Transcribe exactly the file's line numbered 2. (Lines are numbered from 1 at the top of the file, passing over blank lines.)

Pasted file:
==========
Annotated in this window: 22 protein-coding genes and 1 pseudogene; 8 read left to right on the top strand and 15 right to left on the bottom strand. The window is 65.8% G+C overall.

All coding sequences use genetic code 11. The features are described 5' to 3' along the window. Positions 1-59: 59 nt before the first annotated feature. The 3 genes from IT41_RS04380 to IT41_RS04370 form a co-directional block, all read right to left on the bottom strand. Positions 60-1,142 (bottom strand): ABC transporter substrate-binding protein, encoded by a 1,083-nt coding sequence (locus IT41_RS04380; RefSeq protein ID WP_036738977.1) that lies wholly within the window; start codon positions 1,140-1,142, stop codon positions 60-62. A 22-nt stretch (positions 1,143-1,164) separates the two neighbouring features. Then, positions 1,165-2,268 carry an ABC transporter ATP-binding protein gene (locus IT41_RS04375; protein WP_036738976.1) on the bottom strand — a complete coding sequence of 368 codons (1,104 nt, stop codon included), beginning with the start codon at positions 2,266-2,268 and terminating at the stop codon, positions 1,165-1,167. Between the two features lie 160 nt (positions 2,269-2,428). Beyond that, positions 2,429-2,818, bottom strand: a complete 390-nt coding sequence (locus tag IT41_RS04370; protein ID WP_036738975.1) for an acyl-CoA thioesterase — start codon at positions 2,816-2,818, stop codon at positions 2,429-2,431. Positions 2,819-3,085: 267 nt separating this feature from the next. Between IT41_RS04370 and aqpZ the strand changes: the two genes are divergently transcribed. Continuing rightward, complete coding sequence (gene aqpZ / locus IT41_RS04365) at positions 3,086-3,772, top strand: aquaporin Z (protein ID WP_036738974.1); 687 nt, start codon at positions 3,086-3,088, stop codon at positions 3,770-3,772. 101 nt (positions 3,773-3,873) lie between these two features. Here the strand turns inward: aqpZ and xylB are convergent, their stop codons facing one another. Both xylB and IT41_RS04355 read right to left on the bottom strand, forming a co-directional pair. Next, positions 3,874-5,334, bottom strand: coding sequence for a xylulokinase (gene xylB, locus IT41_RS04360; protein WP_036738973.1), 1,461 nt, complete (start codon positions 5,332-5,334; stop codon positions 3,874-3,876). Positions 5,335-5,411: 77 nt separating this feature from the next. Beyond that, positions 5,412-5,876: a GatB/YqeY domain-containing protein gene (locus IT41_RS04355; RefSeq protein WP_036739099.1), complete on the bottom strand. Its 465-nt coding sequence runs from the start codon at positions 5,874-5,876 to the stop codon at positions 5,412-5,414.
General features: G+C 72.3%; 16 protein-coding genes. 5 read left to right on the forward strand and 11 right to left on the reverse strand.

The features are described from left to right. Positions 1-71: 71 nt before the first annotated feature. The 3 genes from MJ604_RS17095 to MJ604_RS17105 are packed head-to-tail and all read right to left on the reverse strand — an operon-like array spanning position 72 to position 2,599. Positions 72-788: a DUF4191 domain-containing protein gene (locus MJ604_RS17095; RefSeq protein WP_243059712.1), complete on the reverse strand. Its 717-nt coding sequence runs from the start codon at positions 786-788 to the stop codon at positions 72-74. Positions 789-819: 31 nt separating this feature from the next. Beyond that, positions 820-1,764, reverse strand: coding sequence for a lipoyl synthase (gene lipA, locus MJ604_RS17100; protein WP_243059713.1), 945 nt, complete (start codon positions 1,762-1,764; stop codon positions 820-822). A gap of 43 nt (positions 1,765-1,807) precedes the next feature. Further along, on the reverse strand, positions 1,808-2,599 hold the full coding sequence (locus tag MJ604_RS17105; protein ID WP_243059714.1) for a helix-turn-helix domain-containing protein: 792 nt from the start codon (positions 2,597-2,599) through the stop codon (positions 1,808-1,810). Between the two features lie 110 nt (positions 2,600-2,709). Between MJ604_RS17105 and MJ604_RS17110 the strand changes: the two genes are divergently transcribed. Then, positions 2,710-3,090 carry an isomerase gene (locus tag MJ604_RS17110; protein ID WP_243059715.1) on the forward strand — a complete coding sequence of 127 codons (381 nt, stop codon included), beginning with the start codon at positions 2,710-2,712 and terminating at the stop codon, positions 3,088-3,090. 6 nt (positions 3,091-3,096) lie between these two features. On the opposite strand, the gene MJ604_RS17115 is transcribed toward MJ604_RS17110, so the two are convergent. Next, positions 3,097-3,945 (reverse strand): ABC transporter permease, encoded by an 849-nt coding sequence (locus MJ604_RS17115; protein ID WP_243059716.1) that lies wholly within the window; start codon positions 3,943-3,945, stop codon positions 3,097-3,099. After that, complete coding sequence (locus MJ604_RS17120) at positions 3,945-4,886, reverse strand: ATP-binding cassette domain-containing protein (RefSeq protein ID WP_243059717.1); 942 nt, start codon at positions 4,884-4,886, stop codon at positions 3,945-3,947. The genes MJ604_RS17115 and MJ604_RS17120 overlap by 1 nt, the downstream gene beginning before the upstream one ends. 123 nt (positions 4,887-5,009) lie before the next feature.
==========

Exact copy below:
All coding sequences use genetic code 11. The features are described 5' to 3' along the window. Positions 1-59: 59 nt before the first annotated feature. The 3 genes from IT41_RS04380 to IT41_RS04370 form a co-directional block, all read right to left on the bottom strand. Positions 60-1,142 (bottom strand): ABC transporter substrate-binding protein, encoded by a 1,083-nt coding sequence (locus IT41_RS04380; RefSeq protein ID WP_036738977.1) that lies wholly within the window; start codon positions 1,140-1,142, stop codon positions 60-62. A 22-nt stretch (positions 1,143-1,164) separates the two neighbouring features. Then, positions 1,165-2,268 carry an ABC transporter ATP-binding protein gene (locus IT41_RS04375; protein WP_036738976.1) on the bottom strand — a complete coding sequence of 368 codons (1,104 nt, stop codon included), beginning with the start codon at positions 2,266-2,268 and terminating at the stop codon, positions 1,165-1,167. Between the two features lie 160 nt (positions 2,269-2,428). Beyond that, positions 2,429-2,818, bottom strand: a complete 390-nt coding sequence (locus tag IT41_RS04370; protein ID WP_036738975.1) for an acyl-CoA thioesterase — start codon at positions 2,816-2,818, stop codon at positions 2,429-2,431. Positions 2,819-3,085: 267 nt separating this feature from the next. Between IT41_RS04370 and aqpZ the strand changes: the two genes are divergently transcribed. Continuing rightward, complete coding sequence (gene aqpZ / locus IT41_RS04365) at positions 3,086-3,772, top strand: aquaporin Z (protein ID WP_036738974.1); 687 nt, start codon at positions 3,086-3,088, stop codon at positions 3,770-3,772. 101 nt (positions 3,773-3,873) lie between these two features. Here the strand turns inward: aqpZ and xylB are convergent, their stop codons facing one another. Both xylB and IT41_RS04355 read right to left on the bottom strand, forming a co-directional pair. Next, positions 3,874-5,334, bottom strand: coding sequence for a xylulokinase (gene xylB, locus IT41_RS04360; protein WP_036738973.1), 1,461 nt, complete (start codon positions 5,332-5,334; stop codon positions 3,874-3,876). Positions 5,335-5,411: 77 nt separating this feature from the next. Beyond that, positions 5,412-5,876: a GatB/YqeY domain-containing protein gene (locus IT41_RS04355; RefSeq protein WP_036739099.1), complete on the bottom strand. Its 465-nt coding sequence runs from the start codon at positions 5,874-5,876 to the stop codon at positions 5,412-5,414.